Before using tools built by data harvesting companies to track the coronavirus pandemic, we must assume the tools will be abused, says Violet Blue at Engadget.
Our failure to contain coronavirus has nothing to do with failure of “invasive surveillance,” Blue says. It’s because autocrats in China and the wannabe autocrat in the White House refused to take coronavirus seriously in the beginning.
Surveillance advocates are trotting out the old canard of privacy vs. safety. But it’s not a “vs.” – privacy is a form of safety. When we have less privacy, we are less safe, from overreaching police, unscrupulous big business, terrorists and stalkers.
Israel and China are going full 1984.
On the other hand, countries like South Korea and Taiwan are balancing surveillance with privacy protection. Even Singapore, which otherwise ranks low on civil liberties and privacy protections, understand that it needs to protect privacy during the pandemic.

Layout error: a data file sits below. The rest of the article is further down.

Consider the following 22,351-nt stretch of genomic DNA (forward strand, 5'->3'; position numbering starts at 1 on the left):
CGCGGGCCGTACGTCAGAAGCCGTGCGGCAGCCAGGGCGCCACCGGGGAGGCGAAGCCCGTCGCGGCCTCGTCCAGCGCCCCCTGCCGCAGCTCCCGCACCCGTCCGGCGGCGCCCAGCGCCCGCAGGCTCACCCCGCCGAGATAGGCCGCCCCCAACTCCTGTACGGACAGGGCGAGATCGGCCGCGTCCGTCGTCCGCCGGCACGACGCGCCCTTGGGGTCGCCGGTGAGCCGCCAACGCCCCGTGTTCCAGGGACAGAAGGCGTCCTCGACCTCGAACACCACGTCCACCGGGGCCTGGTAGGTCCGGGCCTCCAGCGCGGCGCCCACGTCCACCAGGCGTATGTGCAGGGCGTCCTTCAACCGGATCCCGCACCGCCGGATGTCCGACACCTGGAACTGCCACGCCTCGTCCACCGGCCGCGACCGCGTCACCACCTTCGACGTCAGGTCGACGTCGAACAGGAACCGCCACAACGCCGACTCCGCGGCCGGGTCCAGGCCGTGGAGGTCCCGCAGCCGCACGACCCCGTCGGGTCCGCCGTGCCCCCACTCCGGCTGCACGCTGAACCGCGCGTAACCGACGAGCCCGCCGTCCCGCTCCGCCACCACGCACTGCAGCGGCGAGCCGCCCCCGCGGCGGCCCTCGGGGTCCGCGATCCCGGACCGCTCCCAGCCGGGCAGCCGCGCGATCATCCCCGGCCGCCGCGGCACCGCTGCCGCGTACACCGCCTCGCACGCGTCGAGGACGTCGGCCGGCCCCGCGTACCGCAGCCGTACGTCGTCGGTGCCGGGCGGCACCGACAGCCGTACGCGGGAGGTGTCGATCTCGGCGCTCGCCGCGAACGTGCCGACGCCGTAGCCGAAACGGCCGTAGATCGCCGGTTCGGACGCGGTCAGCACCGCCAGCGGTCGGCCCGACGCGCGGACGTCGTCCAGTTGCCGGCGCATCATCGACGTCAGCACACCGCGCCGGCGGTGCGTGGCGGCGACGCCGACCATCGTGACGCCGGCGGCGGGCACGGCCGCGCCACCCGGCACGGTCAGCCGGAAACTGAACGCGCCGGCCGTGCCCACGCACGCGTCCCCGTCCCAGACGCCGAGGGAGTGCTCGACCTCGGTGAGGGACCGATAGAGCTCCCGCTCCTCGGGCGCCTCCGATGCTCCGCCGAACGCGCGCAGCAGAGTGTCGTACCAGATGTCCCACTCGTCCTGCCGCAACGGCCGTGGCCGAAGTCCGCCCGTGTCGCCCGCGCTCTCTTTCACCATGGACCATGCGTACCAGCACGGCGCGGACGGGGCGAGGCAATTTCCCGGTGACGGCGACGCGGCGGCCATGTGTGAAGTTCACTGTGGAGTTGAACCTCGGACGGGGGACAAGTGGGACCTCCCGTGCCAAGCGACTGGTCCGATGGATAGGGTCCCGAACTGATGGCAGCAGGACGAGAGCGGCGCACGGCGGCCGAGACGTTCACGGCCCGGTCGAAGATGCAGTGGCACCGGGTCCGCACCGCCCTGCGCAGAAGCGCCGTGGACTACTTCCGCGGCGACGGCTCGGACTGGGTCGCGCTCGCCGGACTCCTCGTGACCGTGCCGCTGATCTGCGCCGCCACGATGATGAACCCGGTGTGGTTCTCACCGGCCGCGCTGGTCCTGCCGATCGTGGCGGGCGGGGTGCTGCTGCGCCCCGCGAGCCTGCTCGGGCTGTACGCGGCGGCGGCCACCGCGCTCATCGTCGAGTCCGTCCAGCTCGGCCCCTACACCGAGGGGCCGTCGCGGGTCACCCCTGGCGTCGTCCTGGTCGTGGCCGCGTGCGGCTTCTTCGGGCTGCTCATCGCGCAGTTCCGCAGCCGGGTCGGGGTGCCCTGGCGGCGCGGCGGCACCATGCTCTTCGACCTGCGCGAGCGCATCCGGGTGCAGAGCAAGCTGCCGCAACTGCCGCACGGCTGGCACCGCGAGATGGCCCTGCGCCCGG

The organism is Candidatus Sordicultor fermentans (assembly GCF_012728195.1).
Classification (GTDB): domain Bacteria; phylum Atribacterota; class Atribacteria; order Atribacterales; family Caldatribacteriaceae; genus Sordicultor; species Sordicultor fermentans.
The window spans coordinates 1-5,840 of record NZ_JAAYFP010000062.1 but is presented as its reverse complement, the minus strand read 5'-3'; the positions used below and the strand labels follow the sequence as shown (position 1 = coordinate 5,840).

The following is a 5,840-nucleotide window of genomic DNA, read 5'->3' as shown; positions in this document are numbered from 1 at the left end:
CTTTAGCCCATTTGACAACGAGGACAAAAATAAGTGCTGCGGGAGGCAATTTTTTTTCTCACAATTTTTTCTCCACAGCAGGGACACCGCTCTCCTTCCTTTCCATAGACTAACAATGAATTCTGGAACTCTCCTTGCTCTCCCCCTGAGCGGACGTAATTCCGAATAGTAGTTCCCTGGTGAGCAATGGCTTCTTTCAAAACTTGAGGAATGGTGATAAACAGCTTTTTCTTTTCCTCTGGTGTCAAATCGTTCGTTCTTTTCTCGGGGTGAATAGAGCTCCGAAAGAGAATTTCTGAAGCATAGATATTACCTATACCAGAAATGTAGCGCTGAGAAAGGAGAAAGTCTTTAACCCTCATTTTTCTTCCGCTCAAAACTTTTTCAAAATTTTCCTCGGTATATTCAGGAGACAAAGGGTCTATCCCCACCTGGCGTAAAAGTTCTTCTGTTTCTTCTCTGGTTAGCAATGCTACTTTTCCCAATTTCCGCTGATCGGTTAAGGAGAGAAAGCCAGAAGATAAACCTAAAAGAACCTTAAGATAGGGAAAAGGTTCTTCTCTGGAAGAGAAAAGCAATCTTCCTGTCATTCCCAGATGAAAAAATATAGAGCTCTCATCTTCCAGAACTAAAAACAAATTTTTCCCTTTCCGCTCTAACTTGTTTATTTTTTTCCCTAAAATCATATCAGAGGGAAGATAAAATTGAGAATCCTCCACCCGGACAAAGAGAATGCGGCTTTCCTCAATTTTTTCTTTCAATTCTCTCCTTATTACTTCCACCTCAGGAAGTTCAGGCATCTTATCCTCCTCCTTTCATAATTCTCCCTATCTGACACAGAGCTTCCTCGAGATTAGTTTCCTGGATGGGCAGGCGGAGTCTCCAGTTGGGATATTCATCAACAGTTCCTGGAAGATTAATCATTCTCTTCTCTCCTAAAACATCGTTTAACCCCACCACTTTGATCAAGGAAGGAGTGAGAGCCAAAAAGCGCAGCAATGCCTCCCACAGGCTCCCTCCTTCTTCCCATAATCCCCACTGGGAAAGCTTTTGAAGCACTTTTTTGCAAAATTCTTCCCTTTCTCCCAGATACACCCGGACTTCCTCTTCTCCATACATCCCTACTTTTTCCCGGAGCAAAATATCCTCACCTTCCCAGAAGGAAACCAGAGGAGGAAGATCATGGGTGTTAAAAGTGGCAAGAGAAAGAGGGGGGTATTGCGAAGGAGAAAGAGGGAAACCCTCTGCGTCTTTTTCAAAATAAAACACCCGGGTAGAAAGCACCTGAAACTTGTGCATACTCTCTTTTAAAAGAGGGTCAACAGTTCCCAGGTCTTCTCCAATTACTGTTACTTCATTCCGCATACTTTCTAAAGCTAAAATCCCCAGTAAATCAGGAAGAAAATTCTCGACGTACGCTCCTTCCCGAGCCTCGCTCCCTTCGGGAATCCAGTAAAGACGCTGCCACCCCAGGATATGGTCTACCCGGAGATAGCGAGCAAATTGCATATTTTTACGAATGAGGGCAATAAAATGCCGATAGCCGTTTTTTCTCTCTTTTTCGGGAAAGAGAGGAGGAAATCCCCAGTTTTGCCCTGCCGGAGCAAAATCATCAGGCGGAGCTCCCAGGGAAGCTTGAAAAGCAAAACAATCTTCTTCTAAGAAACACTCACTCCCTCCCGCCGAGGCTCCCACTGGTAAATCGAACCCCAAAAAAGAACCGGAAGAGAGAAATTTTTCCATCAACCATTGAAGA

Singapore “clearly gets that if you treat your people’s privacy and data the same way Facebook does (or China, or Zoom for that matter), your problems are going to breed problems like tribbles,” Blue says.
These data collection tools were not built to save lives in emergencies: they were purpose-built for exploitation and abuse.
The only way to repurpose them safely and effectively is to treat them like they’re radioactive: we must proceed with the certainty that all virus tracking and tracing tech will be abused.
Violet Blue also outlines privacy problems with Zoom. It’s a privacy nightmare. I’m going to look for alternatives.